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STATEMENT: Impact of availability of 'sexbots' on the demand for victims of sexual exploitation

6 July 2017 - 10:26am
| by Joss
|

In light of the recent report by Responsible Robotics The Salvation Army has released the following statement on the possible impact of the availability of ‘sexbots’ on the demand for victims of sexual exploitation. 

Kathryn Taylor, of The Salvation Army’s Anti Trafficking and Modern Slavery Unit, said: “The Salvation Army’s work with victims of sexual exploitation and modern slavery means we hear and see the impact on people first hand of the dreadful realities of sexual exploitation. 

The Salvation Army is concerned that by offering another option for purchasing sex though ‘a sexbot’ (sex robot) it could fuel demand for sex with people and lead to traffickers exploiting more vulnerable individuals to meet this demand. 

‘Sexbots’ won’t fulfil the need for human interaction and for rewarding, loving relationships. In the same way that pornography normalises certain behaviours, the availability of ‘sexbots’ could normalise a distorted power dynamic which devalues the other person involved when transferred to human interactions. This could encourage increased objectification of women and children and a lack of respect for their fellow human beings.

Through The Salvation Army’s delivery of specialist support to victims of modern slavery we witness on a daily basis how people are being bought and sold as commodities for sex.  Right now in the UK individuals are being used and abused by traffickers when they should be free to make choices for themselves.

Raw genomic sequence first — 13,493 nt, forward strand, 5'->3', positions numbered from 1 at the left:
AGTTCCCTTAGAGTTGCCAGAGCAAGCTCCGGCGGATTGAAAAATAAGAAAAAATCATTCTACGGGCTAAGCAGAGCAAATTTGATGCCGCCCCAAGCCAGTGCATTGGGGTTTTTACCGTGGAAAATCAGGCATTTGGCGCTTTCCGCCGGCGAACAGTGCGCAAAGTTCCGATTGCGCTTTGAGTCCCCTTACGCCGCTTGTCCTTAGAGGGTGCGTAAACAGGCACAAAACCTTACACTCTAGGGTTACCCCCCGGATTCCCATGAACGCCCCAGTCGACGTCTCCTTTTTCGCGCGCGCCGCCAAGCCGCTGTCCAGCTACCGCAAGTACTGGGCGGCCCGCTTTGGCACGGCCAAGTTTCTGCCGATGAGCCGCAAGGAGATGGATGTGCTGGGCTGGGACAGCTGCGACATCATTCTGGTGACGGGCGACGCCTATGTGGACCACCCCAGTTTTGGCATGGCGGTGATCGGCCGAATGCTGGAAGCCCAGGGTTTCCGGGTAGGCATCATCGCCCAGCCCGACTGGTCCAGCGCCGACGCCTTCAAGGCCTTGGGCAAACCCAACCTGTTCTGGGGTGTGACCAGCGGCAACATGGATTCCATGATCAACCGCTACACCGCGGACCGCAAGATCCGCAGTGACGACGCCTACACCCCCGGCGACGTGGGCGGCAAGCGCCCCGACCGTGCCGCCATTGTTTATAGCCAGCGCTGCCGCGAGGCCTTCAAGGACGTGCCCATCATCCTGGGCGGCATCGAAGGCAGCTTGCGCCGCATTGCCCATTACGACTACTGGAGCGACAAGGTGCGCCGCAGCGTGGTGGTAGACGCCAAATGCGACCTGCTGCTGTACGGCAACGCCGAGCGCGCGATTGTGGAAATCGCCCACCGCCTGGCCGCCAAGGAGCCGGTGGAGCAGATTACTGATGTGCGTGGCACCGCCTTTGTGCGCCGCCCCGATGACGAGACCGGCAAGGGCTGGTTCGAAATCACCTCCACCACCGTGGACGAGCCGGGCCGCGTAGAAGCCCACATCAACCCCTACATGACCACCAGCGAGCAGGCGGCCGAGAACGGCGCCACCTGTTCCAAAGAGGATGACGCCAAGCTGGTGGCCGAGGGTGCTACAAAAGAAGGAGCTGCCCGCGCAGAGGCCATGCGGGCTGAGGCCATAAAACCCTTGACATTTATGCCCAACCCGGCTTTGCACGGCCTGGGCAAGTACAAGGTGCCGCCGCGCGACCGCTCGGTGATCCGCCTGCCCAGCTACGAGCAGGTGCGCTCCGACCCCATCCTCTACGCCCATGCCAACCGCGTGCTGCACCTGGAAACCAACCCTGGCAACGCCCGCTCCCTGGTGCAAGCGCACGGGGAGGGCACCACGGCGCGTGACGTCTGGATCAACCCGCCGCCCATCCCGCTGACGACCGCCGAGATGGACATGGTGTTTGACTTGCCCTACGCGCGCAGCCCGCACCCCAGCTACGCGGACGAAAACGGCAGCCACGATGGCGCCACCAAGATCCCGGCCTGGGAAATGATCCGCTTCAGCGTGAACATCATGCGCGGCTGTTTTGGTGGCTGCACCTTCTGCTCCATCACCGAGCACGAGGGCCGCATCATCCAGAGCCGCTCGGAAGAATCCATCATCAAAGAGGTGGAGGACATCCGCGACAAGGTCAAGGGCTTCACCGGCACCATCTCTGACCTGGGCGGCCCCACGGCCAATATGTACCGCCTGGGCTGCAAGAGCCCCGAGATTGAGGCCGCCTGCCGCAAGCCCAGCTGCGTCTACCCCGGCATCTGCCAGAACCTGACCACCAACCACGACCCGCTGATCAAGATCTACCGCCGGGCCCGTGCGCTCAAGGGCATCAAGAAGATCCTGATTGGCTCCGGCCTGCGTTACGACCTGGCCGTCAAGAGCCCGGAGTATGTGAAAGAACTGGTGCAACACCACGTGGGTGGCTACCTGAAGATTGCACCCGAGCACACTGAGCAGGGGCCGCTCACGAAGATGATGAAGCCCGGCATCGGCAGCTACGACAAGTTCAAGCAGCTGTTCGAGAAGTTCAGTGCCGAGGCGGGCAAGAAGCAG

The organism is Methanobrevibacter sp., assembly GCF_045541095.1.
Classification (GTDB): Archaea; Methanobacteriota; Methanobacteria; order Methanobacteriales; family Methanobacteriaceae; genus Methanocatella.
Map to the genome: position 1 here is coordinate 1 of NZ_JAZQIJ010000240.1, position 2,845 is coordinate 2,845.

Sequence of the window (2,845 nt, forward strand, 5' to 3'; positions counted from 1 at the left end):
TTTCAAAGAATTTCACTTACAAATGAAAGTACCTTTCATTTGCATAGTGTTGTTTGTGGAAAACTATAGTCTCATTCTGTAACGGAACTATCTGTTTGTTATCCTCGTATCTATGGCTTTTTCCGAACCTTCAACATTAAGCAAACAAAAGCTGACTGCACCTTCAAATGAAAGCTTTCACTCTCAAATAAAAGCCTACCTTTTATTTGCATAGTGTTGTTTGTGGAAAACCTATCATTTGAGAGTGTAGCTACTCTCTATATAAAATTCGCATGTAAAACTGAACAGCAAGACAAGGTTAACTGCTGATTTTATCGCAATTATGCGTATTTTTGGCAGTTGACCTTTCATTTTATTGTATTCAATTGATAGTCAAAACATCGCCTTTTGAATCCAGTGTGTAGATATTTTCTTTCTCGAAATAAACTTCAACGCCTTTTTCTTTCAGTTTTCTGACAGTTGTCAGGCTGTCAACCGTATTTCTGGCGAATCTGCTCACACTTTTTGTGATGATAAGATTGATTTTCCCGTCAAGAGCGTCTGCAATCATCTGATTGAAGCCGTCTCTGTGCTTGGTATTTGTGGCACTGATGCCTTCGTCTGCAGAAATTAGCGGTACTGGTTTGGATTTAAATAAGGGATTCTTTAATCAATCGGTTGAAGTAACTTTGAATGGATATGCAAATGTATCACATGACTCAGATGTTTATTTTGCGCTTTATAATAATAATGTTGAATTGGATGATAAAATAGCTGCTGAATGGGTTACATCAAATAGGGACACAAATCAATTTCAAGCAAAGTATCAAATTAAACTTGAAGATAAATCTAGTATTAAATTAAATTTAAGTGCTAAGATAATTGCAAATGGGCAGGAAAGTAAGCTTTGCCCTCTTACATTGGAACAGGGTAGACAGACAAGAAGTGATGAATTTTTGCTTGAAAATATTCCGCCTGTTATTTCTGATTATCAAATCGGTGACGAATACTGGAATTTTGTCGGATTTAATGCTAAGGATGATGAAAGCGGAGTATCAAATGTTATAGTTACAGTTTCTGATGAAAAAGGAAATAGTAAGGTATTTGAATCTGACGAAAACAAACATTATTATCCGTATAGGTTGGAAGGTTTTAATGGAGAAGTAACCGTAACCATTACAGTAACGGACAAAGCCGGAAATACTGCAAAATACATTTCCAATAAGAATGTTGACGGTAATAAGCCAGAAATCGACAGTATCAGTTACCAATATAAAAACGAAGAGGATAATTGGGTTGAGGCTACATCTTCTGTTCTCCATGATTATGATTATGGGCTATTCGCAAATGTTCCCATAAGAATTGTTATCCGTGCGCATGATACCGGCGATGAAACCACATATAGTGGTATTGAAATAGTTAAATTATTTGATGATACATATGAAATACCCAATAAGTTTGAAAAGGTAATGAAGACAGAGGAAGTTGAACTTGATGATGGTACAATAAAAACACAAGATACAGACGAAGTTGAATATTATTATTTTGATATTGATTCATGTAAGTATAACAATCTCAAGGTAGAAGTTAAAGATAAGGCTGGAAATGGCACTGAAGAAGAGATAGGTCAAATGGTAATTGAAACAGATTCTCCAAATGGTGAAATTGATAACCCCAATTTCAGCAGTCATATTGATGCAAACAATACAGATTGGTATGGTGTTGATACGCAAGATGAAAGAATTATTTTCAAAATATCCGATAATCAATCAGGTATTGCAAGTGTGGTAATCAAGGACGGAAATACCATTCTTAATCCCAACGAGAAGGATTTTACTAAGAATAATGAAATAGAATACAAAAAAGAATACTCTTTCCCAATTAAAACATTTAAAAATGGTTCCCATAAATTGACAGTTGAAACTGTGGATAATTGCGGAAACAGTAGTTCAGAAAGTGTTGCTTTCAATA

It has been argued that the availability of this technology could reduce demand for women, and even children, in prostitution. However, we believe that the more sex is viewed as a commodity – something this technology could certainly encourage - the more likely it is that people will look to purchase other people for sex. 

As a Christian church and a charity, The Salvation Army wants to promote the humanity of every individual, including those people who might choose to be consumers of this technology. Its introduction brings the potential to devalue and dehumanise both the consumer and the consumed. 

The Salvation Army therefore believes that this technology is more likely to have a detrimental effect on both existing and potential victims of modern slavery. We will continue to fight to bring an end to this dreadful exploitation whilst working to help those striving to regain their self-worth and faith in humanity having suffered at the hands of traffickers who trade in people.” 

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